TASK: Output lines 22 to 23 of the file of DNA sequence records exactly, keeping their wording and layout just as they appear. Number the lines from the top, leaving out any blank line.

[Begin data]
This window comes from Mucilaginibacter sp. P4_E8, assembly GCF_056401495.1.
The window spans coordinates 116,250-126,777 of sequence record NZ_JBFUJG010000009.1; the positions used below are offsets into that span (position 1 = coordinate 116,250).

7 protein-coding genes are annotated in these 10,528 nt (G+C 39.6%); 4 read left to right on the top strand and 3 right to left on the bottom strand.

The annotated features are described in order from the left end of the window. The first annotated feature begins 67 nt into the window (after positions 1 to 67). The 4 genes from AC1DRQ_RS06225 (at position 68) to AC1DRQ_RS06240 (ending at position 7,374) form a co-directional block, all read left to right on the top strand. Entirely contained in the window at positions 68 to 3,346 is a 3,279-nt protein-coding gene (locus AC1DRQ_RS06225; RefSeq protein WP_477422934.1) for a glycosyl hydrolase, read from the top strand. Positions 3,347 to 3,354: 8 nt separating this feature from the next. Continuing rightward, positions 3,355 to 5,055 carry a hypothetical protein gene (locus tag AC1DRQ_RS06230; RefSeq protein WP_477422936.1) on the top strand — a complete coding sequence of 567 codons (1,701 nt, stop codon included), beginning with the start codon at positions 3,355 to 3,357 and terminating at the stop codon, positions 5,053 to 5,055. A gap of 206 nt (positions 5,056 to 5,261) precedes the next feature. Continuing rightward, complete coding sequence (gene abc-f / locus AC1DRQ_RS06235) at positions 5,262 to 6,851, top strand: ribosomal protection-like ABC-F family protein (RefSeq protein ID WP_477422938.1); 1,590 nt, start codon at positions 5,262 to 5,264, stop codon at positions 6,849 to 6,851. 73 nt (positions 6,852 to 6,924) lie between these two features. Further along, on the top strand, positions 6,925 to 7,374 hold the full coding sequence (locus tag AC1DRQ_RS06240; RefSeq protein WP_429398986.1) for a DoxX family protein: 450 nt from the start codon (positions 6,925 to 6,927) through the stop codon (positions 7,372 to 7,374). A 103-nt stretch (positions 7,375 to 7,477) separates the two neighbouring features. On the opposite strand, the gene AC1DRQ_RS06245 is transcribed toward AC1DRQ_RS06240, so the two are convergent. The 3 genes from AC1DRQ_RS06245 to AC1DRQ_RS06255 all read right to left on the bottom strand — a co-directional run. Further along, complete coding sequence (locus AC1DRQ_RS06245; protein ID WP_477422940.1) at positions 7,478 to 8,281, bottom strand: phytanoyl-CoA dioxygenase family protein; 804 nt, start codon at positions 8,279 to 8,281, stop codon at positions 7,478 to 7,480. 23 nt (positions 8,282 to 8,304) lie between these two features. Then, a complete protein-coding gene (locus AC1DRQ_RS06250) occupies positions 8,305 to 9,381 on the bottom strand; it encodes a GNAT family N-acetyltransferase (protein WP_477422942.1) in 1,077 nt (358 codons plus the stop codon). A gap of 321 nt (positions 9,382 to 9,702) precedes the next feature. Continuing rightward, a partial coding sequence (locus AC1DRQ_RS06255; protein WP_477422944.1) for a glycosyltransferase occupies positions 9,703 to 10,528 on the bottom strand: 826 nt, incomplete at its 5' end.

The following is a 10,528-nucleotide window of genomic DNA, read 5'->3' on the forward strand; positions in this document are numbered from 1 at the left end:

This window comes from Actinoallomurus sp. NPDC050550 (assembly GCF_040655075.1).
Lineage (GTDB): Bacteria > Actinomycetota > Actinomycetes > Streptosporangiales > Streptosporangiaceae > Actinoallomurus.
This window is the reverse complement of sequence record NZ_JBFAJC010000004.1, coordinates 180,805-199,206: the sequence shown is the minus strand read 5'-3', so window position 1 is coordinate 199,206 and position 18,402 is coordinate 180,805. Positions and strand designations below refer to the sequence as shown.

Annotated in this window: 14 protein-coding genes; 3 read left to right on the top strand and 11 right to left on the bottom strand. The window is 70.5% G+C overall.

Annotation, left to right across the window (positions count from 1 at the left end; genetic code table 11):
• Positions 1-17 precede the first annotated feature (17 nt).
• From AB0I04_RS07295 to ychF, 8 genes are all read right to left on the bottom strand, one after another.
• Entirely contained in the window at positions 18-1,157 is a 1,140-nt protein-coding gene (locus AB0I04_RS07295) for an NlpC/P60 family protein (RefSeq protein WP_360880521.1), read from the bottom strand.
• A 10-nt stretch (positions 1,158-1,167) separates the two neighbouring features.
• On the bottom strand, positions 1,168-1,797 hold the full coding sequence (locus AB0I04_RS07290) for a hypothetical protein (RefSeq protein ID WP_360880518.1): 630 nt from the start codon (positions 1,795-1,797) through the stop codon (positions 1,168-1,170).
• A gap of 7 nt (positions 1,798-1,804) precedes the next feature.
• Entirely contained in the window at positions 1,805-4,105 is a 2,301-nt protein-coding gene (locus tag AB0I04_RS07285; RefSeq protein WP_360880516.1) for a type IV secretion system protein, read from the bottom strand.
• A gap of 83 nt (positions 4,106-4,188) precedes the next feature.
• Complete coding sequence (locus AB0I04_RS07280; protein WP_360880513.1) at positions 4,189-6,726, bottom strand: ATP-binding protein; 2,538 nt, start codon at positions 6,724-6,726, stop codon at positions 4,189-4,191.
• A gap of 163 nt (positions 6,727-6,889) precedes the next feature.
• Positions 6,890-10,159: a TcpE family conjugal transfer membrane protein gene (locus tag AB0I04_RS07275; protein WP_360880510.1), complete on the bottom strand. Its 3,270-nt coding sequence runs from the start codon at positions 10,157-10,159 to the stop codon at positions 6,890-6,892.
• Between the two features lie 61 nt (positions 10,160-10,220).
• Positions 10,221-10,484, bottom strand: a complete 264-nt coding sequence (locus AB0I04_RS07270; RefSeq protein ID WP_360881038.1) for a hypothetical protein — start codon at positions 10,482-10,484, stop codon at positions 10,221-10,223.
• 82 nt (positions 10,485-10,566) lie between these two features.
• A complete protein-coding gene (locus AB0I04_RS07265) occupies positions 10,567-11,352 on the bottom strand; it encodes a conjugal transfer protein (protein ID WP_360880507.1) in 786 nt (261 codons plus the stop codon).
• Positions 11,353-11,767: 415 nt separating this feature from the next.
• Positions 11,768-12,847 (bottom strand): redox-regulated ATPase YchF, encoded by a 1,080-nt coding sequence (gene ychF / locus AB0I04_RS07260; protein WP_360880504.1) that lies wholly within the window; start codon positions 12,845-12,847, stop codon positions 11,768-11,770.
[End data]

• Between the two features lie 61 nt (positions 10,160-10,220).
• Positions 10,221-10,484, bottom strand: a complete 264-nt coding sequence (locus AB0I04_RS07270; RefSeq protein ID WP_360881038.1) for a hypothetical protein — start codon at positions 10,482-10,484, stop codon at positions 10,221-10,223.